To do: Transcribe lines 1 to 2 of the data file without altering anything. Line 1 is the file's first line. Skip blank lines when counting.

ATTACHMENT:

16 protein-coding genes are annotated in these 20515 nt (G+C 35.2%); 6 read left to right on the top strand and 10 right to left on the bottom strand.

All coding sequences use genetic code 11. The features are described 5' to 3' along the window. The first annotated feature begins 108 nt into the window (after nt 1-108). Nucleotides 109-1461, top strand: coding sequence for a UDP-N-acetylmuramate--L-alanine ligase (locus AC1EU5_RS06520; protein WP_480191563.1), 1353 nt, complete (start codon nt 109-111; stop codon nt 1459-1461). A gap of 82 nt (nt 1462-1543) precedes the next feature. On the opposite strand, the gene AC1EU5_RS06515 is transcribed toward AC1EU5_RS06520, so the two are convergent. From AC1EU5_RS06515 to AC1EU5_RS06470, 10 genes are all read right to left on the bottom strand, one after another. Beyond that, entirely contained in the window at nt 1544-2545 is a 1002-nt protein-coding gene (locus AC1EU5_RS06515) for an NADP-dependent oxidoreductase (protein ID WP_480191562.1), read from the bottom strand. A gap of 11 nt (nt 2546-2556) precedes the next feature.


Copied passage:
16 protein-coding genes are annotated in these 20515 nt (G+C 35.2%); 6 read left to right on the top strand and 10 right to left on the bottom strand.

All coding sequences use genetic code 11. The features are described 5' to 3' along the window. The first annotated feature begins 108 nt into the window (after nt 1-108). Nucleotides 109-1461, top strand: coding sequence for a UDP-N-acetylmuramate--L-alanine ligase (locus AC1EU5_RS06520; protein WP_480191563.1), 1353 nt, complete (start codon nt 109-111; stop codon nt 1459-1461). A gap of 82 nt (nt 1462-1543) precedes the next feature. On the opposite strand, the gene AC1EU5_RS06515 is transcribed toward AC1EU5_RS06520, so the two are convergent. From AC1EU5_RS06515 to AC1EU5_RS06470, 10 genes are all read right to left on the bottom strand, one after another. Beyond that, entirely contained in the window at nt 1544-2545 is a 1002-nt protein-coding gene (locus AC1EU5_RS06515) for an NADP-dependent oxidoreductase (protein ID WP_480191562.1), read from the bottom strand. A gap of 11 nt (nt 2546-2556) precedes the next feature.